DANA'S MINDFUL MINUTE: RECOVERING FROM REJECTION
posted: Jul. 22, 2022.
Inspiration This Week: Rejection
If I could pick one thing that I see most stops people from taking risks, making a move, being vulnerable, taking that next leap in their life...it would be the fear of rejection. Research shows that rejection is interpreted in the brain as physical pain, so no wonder why we try to avoid it! No one likes being rejected...whether it's a creative project they've just got denied approval, not being chosen for a job, left out of a friend group activity, or of course being told someone else does not feel the same about you romantically.
I see two responses to rejection, or the possibility of it, and they sadden me. The first is avoidance altogether. People will go to great lengths to avoid rejection. And I get it...it's the fear of not being invited to the inner circle. And there is nothing more painful than that. But as Brene Brown says, and I'm paraphrasing, when we shield ourselves from pain and rejection, we are also blocking out great love and joy, because the only way to see both is with vulnerability.
The other response, whether premature or in response to rejection, is to turn inward and say, "what is wrong with me." Deep breath...here's the answer...NOTHING. We tie wayyyy too much personal value into rejection and it can unleash a dangerous and deep self-deprecating spiral. So here are a few words and perspectives that can hopefully help you change your response to rejection and learn not to shield yourself from the great joys of life for fear of it.
Theme of The Week: Recovering from Rejection
Rejection is linked to belonging, and as social beings, we strive for belonging. In my opinion, Brene Brown's book Braving The Wilderness does an excellent job of doing a deep dive into this concept. We are longing for belonging, but we also must not confuse that with fitting in. Fitting in requires us to change who we are or something about ourselves in order to match the group mentality. Belonging is about finding a place where we can be free to be exactly who we are and be accepted and loved...and sometimes that place is just with ourselves. A lovely quote from Brene Brown states, "True belonging is the spiritual practice of believing in and belonging to yourself so deeply that you can share your most authentic self with the world and find sacredness in both being a part of something and standing alone in the wilderness. True belonging doesn’t require you to change who you are; it requires you to be who you are."
So one way to face rejection without fear is to understand the facts. What are we being rejected from? Would acceptance into that group or situation require us to change something about ourselves? If so, then we are hustling for worthiness and trying to fit our square peg into a round hole.
I like to think of it as a compatibility issue. If I am rejected from a job, a group, a person...it means that it wasn't the right match. And more importantly, there is a better match out there! If someone chose not to date me despite my feelings for them, it was because they noticed something incompatible about me. And that's okay...that does not take away from me. It just means we don't quite match up right, and I'd rather know that now than try to spend my energy trying to fit wrong puzzle pieces together.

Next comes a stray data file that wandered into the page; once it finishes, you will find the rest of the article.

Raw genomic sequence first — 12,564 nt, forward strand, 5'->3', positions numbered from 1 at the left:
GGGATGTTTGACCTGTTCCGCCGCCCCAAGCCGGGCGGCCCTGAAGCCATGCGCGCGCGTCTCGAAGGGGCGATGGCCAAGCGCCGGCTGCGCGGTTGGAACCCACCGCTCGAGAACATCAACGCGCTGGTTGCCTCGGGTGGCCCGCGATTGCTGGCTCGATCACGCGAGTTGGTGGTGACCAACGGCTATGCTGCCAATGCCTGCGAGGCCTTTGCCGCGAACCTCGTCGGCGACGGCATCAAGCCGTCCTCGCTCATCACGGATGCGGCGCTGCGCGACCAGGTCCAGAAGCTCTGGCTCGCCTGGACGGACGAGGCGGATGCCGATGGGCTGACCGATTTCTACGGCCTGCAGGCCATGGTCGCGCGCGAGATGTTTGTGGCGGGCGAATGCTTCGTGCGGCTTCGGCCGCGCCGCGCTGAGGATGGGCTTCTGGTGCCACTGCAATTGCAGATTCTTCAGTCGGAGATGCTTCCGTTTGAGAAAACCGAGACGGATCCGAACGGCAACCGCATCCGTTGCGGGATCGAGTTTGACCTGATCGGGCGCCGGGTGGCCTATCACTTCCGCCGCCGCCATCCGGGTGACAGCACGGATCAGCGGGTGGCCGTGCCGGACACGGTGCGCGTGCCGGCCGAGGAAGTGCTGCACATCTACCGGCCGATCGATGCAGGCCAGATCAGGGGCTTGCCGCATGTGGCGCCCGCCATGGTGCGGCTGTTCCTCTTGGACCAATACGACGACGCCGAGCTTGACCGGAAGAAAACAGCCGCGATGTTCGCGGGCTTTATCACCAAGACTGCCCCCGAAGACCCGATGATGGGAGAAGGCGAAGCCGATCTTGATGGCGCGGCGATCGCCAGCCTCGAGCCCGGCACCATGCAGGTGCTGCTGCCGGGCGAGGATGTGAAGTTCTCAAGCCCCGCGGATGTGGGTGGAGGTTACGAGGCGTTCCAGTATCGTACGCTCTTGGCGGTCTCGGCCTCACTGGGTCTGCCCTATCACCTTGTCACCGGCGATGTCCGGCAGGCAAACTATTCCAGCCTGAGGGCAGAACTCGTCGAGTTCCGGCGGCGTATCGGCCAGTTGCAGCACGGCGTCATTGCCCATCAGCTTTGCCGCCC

Facing rejection is also about turning inward and being kind to yourself. No more "what is wrong with you" because I just explained, it's a compatibility issue, not a you issue. Rejection has absolutely no reflection on your value as a person. Say that again, and to yourself over and over again until it sticks. Another Brene Brown quote coming your way: "Worthy now. Not if. Not when. We are worthy of love and belonging now. Right this minute. As is." You are worthy no matter who you are with, where you are, or what you've accomplished. You are worthy simply because you are a living breathing human being.
Challenge This Week: Know Your Worth
I want you to write down a list of your best attributes, skills, features, and values as a person. I want you to think of at least 5, but I hope the list is ongoing. Then go ahead and frame it, save it as your phone screensaver, post it to your bathroom wall. Be able to recognize your value now and know that those things like "I'm humorous, I'm a great cook, I am loyal, etc" are things that no one can ever take away from you. So don't let them. And the next time you decide to stop avoiding and take that leap of faith, have that growing list ready, and if you find that you've come face to face with rejection, rehearse that to yourself. Before your demons of shame and self-doubt and insecurity start pouring in. Get ahead of the game. You are human and that means we are flawed, but you are always worthy.
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